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ONTARIO BUDGET

COMMENTARY

APRIL 27, 2017

This analysis is of a general nature and is based on the Ontario Budget and other documents included with the Ontario Budget package and is presented only for the general information of our clients and staff. The proposals when enacted may vary substantially from the summary described herein. The reader is advised to refer to the amending legislation upon enactment. Specific professional advice should be obtained before taking action based upon the information provided in this commentary.


APRIL 27, 2017 ONTARIO BUDGET COMMENTARY
INDEX


1.0 INTRODUCTION

2.0 PERSONAL TAXATION

2.1 Personal Income Tax Rates
2.2 Ontario Seniors' Public Transit Tax Credit
2.3 Ontario Caregiver Tax Credit
2.4 Medical Tax Credit for Fertility-Related Expenses
2.5 Multijurisdictional Tax Filers
2.6 Postsecondary Education

3.0 BUSINESSES TAXATION

3.1 Corporate Income Tax Rates
3.2 Employer Health Tax Avoidance
3.3 Paralleling Federal Measures

4.0 OTHER MEASURES

4.1 Hotel Tax
4.2 Tobacco Tax
4.3 Enhancements to the Canada Pension Plan
4.4 Property Tax Measures
4.5 Income Tax Avoidance/Strengthening Ontario's Tax System


1.0   INTRODUCTIONtop.gif (291 bytes)Top

    Finance Minister Charles Sousa tabled the Ontario Budget on April 27, 2017.

    The deficit for the 2016-17 fiscal year is projected to be $1.5 billion, with a balanced budget projected for 2017-18, 2018-19 and 2019-20.

    The Budget does not propose any changes to Ontario's personal or corporate income tax rates.

    The Budget plan is as follows (billions of dollars):

    BUDGETARY REVENUES
    Actual
    2014-2015
    Actual
    2015-2016
    Interim Plan
    2016-2017
    Budget Plan
    2017-2018
    Personal income tax $ 29.3 $ 31.1 $ 32.9 $ 35.0
    Retail sales tax 21.7 23.5 24.7 26.0
    Corporations tax 9.6 11.4 13.3 13.8
    Employer health tax 5.4 5.7 5.9 6.1
    Education property tax 5.6 5.8 5.9 6.1
    Ontario Health Premiums 3.4 3.5 3.7 3.8
    Gasoline and fuel tax 3.2 3.2 3.3 3.4
    Other taxes 4.1 7.6 5.4 6.0
    82.3 91.8 95.1 100.1
    Payments from the Federal Government 21.7 22.9 24.4 25.7
    Other non-tax revenues 9.0 8.8 8.4 11.0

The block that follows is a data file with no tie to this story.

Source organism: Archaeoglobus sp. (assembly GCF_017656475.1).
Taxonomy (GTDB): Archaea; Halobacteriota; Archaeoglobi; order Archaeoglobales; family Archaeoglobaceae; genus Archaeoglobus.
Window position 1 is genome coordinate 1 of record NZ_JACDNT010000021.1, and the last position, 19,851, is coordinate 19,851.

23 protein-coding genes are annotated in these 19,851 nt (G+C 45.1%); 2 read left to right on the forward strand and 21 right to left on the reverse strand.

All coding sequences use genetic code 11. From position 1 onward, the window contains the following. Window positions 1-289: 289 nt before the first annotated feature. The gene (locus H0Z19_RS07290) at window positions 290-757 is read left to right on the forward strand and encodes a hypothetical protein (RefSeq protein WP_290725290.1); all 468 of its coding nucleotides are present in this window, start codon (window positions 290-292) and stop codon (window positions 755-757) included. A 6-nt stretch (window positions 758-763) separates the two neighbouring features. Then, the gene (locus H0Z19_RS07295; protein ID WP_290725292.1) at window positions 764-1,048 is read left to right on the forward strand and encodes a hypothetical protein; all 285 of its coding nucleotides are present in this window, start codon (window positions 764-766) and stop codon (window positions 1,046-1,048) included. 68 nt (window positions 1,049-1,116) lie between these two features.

Income from government enterprises 5.6 4.9 5.3 4.9
    Total Budgetary Revenues 118.6 128.4 133.2 141.70
    BUDGETARY EXPENDITURES
    Health and long-term care 50.0 51.0 52.2 53.8
    Education, training colleges and universities 32.3 32.8 33.1 34.4
    Community and social services 10.6 11.3 11.7 12.4
    Community safety and security 2.5 2.7 2.7 2.8
    Children and Youth Services 4.1 4.3 4.4 4.4
    Other Ministries Program spending 18.7 18.8 19.3 21.7
    Total Budgetary Expenditures 118.2 120.9 123.4 129.5
    OPERATING SURPLUS .4 7.5 9.8 12.2
    PUBLIC DEBT INTEREST (10.7) (11.0) (11.3) (11.6)

    ANNUAL BUDGETARY OPERATING
    SURPLUS (DEFICIT) BEFORE RESERVE

    (10.3) (3.5) (1.5) (.6)
    RESERVE - - - (.6)
    ANNUAL BUDGETARY DEFICIT $(10.3) $(3.5) $(1.5) $(-)
    TOTAL ONTARIO PUBLIC DEBT $284.6 $294.6 $301.9 $311.9
    GROSS DOMESTIC PRODUCT (GDP) $722.0 $763.3 $798.2 $832.7
    Net Ont. Public Debt as a % of Ont. GDP 39.4% 38.6% 37.8% 37.5%
    Net debt per capita (Dollars) $20,806 $21,350 $21,592 $22,075
    Population of Ontario (in thousands) 13.7 13.8 14.0 14.1

2.0   PERSONAL TAXATION top.gif (291 bytes)Top

    2.1   Personal Income Tax Rates top.gif (291 bytes)Top

      This Budget does not propose any changes to personal income tax rates; the top marginal rates are as follows

      Type of Income20172016

      Salary and other income53.53% 53.53%
      Capital gains26.76% 26.76%
      Eligible dividends39.34% 39.34%
      Non-eligible dividends45.30% 45.30%

    2.2   Ontario Seniors' Public Transit Tax Credit top.gif (291 bytes)Top

      A new refundable Ontario Seniors' Public Transit Tax Credit is being introduced effective for July 1, 2017. The credit will be 15 per cent of eligible expenditures, which have yet to be defined.

    2.3   Ontario Caregiver Tax Credit top.gif (291 bytes)Top

      In parallel with the federal government's proposed changes in the most recent federal budget, there will be a new Ontario Caregiver Tax Credit which replaces the provincial caregiver and infirm dependant tax credits with the following features:

      • Non-refundable tax credits at a rate of 5.05 per cent to a maximum of $4,794, which is phased out for dependent's income over $16,401;
      • Eligible relatives are infirm dependents, including adult children and spouses;